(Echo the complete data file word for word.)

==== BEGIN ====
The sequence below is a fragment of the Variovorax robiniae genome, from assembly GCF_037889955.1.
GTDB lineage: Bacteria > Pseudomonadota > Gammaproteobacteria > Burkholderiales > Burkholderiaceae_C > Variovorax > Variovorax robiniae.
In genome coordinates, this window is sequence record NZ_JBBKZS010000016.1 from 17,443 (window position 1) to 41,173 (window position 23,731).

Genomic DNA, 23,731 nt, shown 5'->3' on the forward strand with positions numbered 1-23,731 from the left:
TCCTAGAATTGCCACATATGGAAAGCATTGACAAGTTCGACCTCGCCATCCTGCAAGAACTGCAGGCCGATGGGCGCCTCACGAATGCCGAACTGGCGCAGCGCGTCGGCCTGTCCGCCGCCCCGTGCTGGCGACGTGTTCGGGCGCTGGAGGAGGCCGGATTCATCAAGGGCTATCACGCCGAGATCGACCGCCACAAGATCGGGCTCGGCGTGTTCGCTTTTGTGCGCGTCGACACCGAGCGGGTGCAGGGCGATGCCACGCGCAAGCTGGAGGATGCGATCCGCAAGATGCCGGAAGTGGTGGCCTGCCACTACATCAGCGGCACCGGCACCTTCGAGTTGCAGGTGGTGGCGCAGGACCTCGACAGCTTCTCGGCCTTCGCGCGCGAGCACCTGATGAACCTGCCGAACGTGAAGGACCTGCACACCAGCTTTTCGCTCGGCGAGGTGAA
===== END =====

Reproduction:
The sequence below is a fragment of the Variovorax robiniae genome, from assembly GCF_037889955.1.
GTDB lineage: Bacteria > Pseudomonadota > Gammaproteobacteria > Burkholderiales > Burkholderiaceae_C > Variovorax > Variovorax robiniae.
In genome coordinates, this window is sequence record NZ_JBBKZS010000016.1 from 17,443 (window position 1) to 41,173 (window position 23,731).

Genomic DNA, 23,731 nt, shown 5'->3' on the forward strand with positions numbered 1-23,731 from the left:
TCCTAGAATTGCCACATATGGAAAGCATTGACAAGTTCGACCTCGCCATCCTGCAAGAACTGCAGGCCGATGGGCGCCTCACGAATGCCGAACTGGCGCAGCGCGTCGGCCTGTCCGCCGCCCCGTGCTGGCGACGTGTTCGGGCGCTGGAGGAGGCCGGATTCATCAAGGGCTATCACGCCGAGATCGACCGCCACAAGATCGGGCTCGGCGTGTTCGCTTTTGTGCGCGTCGACACCGAGCGGGTGCAGGGCGATGCCACGCGCAAGCTGGAGGATGCGATCCGCAAGATGCCGGAAGTGGTGGCCTGCCACTACATCAGCGGCACCGGCACCTTCGAGTTGCAGGTGGTGGCGCAGGACCTCGACAGCTTCTCGGCCTTCGCGCGCGAGCACCTGATGAACCTGCCGAACGTGAAGGACCTGCACACCAGCTTTTCGCTCGGCGAGGTGAA